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I had it up to here with you.

This sentence is often accompanied with a gesture. In the States, for example, a person would say it while holding up his/her hand up to the neck while saying it, with the palm down. What sort of gesture do the English use? What about North America? Russia? India? France? What kinds of gesture are used with equivalent expressions in other parts of the world?

Do you think that cultural background can affect the kind of gesture that goes with this expression?

Looking forward to your illuminating comments

Regards,

Muayad
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Comments  
Hi,

I've had it up to here with you.

This sentence is often accompanied with a gesture. In the States, for example, a person would say it while holding up his/her hand up to the neck while saying it, with the palm down. What sort of gesture do the English use? Probably the same. What about North America? Same. Russia? India? France? What kinds of gesture are used with equivalent expressions in other parts of the world?

Do you think that cultural background can affect the kind of gesture that goes with this expression? I wouldn't be surprised. In some cultures, it may not even be used.

I've learned that in a multi-cultural classroom, you have to be careful with any kind of hand gesture becuase it may give offence to someone from another culture where it has a different meaning.

Even things like nodding the head up and down for 'Yes', side to side for 'No', are not universal. In some cultures, the meanings are reversed.

I would think that people at the United Nations must have to be very careful.

Best wishes, Clive
Muayad JajoWhat sort of gesture do the English use?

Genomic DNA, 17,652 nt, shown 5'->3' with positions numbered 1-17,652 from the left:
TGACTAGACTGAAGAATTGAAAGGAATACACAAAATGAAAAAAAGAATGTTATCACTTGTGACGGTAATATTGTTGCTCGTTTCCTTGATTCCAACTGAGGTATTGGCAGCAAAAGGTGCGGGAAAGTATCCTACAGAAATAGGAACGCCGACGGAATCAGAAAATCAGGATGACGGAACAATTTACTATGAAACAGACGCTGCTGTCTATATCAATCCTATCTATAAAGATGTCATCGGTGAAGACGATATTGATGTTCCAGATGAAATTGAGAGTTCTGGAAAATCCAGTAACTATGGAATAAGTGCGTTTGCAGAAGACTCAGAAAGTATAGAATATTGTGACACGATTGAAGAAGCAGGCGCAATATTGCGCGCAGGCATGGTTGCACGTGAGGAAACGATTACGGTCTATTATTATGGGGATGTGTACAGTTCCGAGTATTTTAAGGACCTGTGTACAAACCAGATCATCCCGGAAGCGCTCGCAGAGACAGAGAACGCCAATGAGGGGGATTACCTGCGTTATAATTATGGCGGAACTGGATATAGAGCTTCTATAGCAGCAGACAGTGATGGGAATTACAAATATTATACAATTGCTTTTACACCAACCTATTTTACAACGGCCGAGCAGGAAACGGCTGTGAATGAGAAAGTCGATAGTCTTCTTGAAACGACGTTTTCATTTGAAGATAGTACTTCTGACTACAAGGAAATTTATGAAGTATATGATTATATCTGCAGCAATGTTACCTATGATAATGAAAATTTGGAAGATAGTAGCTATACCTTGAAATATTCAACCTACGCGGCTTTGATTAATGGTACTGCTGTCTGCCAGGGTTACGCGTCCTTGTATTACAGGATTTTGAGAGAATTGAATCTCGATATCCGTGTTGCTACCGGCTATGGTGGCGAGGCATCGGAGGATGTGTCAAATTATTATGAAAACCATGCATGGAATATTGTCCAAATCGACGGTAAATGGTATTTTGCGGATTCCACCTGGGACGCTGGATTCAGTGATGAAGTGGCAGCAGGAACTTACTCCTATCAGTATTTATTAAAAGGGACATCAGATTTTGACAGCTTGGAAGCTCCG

A British English speaker would probably position the gesture above the neck – perhaps at the forehead, or just above the hair.

MrP
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CliveEven things like nodding the head up and down for 'Yes', side to side for 'No', are not universal. In some cultures, the meanings are reversed.
Out of curiosity, which cultures do it the opposite way?
Hi again,

Out of curiosity, which cultures do it the opposite way? I can't quite remember. I checked the 'Net, and it says Bulgaria, but I think the people I've encountered were not from there.

Iran? Korea? Can't recall. Perhaps a reader might care to comment further?

Best wishes, Clive
Hmm, I've interacted with a fair number of Iranians and Koreans and I can't recall them using different head gestures, but I suppose it's possible. You've really piqued my interest though.
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I thought it was that very complex society called ' women '.!!
I think in Greece they do the reverse movements for "yes" and" no" (they nod for "no").

As to the "up to here", I can only speak the of Belgian and French habit: we start the gesture at about eybrow/forehead level, a little like a salute, but the other way round.
Alan.esI thought it was that very complex society called ' women '.!!
Hahaha.
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